on his trial by his country. But when his moral I perceived, that most of these authors had been character was attacked, and in a manner from (doubtless very wisely) the first aggressors. They which neither truth nor virtue can secure the most had tried, till they were weary, what was to be innocent; in a manner, which, though it annihi. got by railing at cach other : nobody was either lates the credit of the accusation with the just and concerned or surprised, if this or that scribbler was impartial, yet aggravates very much the guilt of proved a dunce. But every one was curious to the accusers ; I mean by authors without names; read what could be said to prove Mr. Popc one, then I thought, since the danger was common to and was ready to pay something for such a disco all, the concern onght to be fo; and that it was very: a fratagem which would they fairly own, an ad of justice to detect the authors, not only on it might not only reconcile them to me, but screen this account, but as many of them are the fame them from the relentment of their lawful fuperi- who for several years past have made frec with the ors, whom they daily abuse, only (as 1 charitably greatest names in church and state, exposed to the hope) to get that by them, which they cannot get world the private misfortunes of families, abused from them.
all, cuch to women, and whole prostituted papers
(for one or other party, in the unhappy divisions | paleness or leanness, but against malice and villaof their country) have insulted the fallen, the sy. The apothecary in Romeo and Juliet is poor; friendless, the exiled, and the dead.
but is he therefore justified in vending poison ? Besides this, which I take to be a public con Not but poverty itself becomes a just subject of facern, I have already confessed I had a private one. eire, when it is the consequence of vice, prodigaI am one of that number who have long loved and lity, or neglect of one's lawful calling; for then, esteemed Mr. Pope ; and had often declared it it increases the public burden, fills the streets and was not his capacity or writings (which we ever highways with robbers, and the garrets with clipthought the lealt valuable part of his character), pers, coiners, aed weekly journalists. but the honest, open, and beneficent man, that we But omitting that two or three of these offend molt esteemed, and loved in him. Now, if what less in their morals than in their writings ; must these people say were believed, I must appear to poverty make nonsense sacred ? If so, the fame of all my friends either a fool, or a knave; either im- bad authors would be much better consulted than posed on myself, or imposing on them; so that I am that of all the good ones in the world; and not one as much interested in the confutation of these ca- of an hundred had ever been called by his righc lumnies, as he is himself.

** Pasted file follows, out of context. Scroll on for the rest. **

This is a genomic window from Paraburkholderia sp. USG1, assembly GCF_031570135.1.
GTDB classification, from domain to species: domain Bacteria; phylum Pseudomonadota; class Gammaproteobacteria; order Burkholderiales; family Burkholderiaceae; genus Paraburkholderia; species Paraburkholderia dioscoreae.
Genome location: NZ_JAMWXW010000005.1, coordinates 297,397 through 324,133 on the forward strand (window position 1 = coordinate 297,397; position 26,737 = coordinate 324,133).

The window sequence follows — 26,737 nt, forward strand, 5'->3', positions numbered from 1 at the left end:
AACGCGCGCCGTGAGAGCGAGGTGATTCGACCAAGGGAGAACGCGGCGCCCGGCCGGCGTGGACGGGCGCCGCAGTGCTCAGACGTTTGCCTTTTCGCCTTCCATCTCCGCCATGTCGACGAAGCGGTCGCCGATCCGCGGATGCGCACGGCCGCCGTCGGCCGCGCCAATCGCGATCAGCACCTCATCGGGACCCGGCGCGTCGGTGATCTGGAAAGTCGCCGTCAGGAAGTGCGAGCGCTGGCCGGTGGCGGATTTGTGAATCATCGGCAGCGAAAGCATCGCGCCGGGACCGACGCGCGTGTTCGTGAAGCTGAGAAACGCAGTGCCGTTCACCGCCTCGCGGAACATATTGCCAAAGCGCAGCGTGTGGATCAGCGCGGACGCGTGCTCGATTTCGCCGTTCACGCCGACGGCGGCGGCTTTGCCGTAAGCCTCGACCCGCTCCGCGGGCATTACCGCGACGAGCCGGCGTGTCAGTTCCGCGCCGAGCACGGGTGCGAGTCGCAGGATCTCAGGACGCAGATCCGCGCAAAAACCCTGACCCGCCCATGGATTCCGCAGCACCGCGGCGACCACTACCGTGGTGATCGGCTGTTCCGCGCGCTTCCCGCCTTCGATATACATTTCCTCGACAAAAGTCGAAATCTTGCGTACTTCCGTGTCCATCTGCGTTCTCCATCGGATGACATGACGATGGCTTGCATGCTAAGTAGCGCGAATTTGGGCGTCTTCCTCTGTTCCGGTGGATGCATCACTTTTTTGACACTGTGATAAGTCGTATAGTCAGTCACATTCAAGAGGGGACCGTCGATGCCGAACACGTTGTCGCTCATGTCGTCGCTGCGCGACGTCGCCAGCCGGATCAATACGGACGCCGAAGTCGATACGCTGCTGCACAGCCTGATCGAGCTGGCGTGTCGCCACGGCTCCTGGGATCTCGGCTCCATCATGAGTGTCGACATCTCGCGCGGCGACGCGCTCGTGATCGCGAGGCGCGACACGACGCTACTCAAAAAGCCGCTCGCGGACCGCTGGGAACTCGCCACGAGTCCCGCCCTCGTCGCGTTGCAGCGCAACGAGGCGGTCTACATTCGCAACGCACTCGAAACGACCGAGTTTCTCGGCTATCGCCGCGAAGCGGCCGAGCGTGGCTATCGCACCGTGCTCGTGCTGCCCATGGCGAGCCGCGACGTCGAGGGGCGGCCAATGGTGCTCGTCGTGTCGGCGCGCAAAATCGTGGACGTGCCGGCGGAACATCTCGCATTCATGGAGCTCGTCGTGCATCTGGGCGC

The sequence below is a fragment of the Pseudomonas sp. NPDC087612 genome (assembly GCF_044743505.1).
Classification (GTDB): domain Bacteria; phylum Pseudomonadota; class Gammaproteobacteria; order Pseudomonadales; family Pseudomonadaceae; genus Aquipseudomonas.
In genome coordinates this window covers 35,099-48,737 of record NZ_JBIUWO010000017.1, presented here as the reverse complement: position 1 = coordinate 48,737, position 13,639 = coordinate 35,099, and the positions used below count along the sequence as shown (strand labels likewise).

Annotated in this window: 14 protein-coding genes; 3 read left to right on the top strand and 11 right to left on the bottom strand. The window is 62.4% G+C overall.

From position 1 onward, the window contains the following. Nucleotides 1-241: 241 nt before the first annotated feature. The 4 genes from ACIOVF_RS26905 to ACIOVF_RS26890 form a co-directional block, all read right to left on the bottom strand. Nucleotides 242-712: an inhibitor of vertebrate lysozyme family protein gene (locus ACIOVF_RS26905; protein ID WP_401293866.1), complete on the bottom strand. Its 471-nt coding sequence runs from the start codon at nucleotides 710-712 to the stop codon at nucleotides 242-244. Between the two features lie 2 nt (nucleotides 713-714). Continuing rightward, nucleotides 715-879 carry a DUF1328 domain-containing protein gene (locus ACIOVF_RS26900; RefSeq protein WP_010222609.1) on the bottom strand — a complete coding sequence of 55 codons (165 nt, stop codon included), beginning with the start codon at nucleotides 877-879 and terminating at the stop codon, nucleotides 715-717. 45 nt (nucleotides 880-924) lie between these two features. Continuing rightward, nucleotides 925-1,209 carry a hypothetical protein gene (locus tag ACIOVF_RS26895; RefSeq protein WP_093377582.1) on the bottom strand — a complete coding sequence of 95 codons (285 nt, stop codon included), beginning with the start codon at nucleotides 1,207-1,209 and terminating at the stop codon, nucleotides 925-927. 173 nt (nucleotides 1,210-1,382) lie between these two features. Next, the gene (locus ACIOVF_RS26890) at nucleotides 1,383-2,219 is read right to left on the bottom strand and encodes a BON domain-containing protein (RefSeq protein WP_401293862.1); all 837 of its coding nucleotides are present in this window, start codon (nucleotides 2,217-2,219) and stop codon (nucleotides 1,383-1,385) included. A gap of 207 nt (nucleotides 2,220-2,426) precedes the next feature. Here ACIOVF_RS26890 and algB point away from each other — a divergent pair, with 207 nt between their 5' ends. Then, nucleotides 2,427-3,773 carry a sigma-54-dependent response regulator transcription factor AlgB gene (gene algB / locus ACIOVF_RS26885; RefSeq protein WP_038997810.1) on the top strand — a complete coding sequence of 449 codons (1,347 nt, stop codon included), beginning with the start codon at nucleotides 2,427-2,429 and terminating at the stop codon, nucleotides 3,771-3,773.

I am no author, and consequently not to be suf They mistake the whole matter : it is not chapeded either of jealousy or resentment against any rity to encourage them in the way they follow, of the men, of whom scarce one is known to me but to get them out of it; for men are not bungby fight; and as for their writings, I have fought lers because they are poor, but they are poor bethem (on this one occafion) in vain, in the closets cause they are bunglers. and libraries of all my acquaintance. I had still Is it not pleasant enough, to hear our authors been in the dark, if a gentleman had not procured crying out on the one hand, as if their persons me (I suppose from some of themselves, for they and characters were too sacred for fatire; and the are generally much more dangerous friends than public objecting on the other, that they are too enemies) the passages I send you. I folemnly pro- mean even for ridicule ? But whether bread or test I have added nothing to the malice or absur- fame be their end, it mult be allowed, our author, dity of them; which it behoves me to declare, fince by and in this poem, has mercifully given them a the vouchers themselves will be so soon and so ir little of both." recoverably loft. You may in some measure pre There are two or three, who by their rank and vent it, by preserving at least their titles (a), and fortune have no benefit from the former objeco discovering (as far as you can depend on the truth tions, supposing them good; and these I was sorry of your information) the names of the concealed to see in such company. But if, without any proauthors.
vocation, two or three gentlemen will fall upon The first objection I have heard made to the one, in an affair wherein his interest and reputapoem, is, that the persons are too obscure for fa- tion are equally embarked ; they cannot certainly, tise. The persons themselves, rather than allow after they have been content to print themselves the objection, would forgive the satire ; and if his enemies, complain of being put into the numone could be tempted to afford it a serious answer, ber of them. were not all assassinates, popular insurrections, the Others, I am told, pretend to have been once insolence of the rabble without doors, and of do- his friends. Surely they are their enemies who mestics within, most wrongfully chastised, if the lay so; since nothing can be more odious than to meanness of offenders indemnified them from pu. treat a friend as they have done. But of this ! nishment? On the contrary, obscurity renders them cannot persuade myself, when I consider the conmore dangerous, as less thought of: law can pro- ftant and eternal aversion of all bad writers to a nounce judgment only on open facts : morality good one. alone can pass censure on intentions of mischief; Such as claim a merit from being his admirers, so that for secret calumny,, or the arrow dying in I would gladly ask, if it lays him under a personal the dark, there is no publie punishment left, but obligation? At that rate, he would be the most what a good writer inficts.
obliged humble servant in the world. I dare swear The next objedion is, that these sort of authors for these in particular, he never desired them to be are poor. That might be pleaded as an excuse at his admirers, nor promised in return to be theirs : the Old Bailey, for lefser crimes than defamation that had truly been a sign he was of their ac(for it is the case of almost all who are tried quaintance; but would not the malicious world there), but fure it can be none here : for who will have suspected such an approbation of some motive pretend that the robbing another of his reputation worse than ignorance, in the author of the Essay fupplies the want of it in himself? I question not on Criticism? Be it as it will, the reasons of their but such authors are poor, and heartily wish the admiration, and of his contempt, are equally subobje&ion were removed by any honest livelihood. fisting, for his works and theirs are the very famę But poverty is here the accident, not the subject : that they were. he who describes malice and villany to be pale One, therefore, of their assertions I believe may and meagre, expresses not the least anger against be true, " That he has a contempt for their write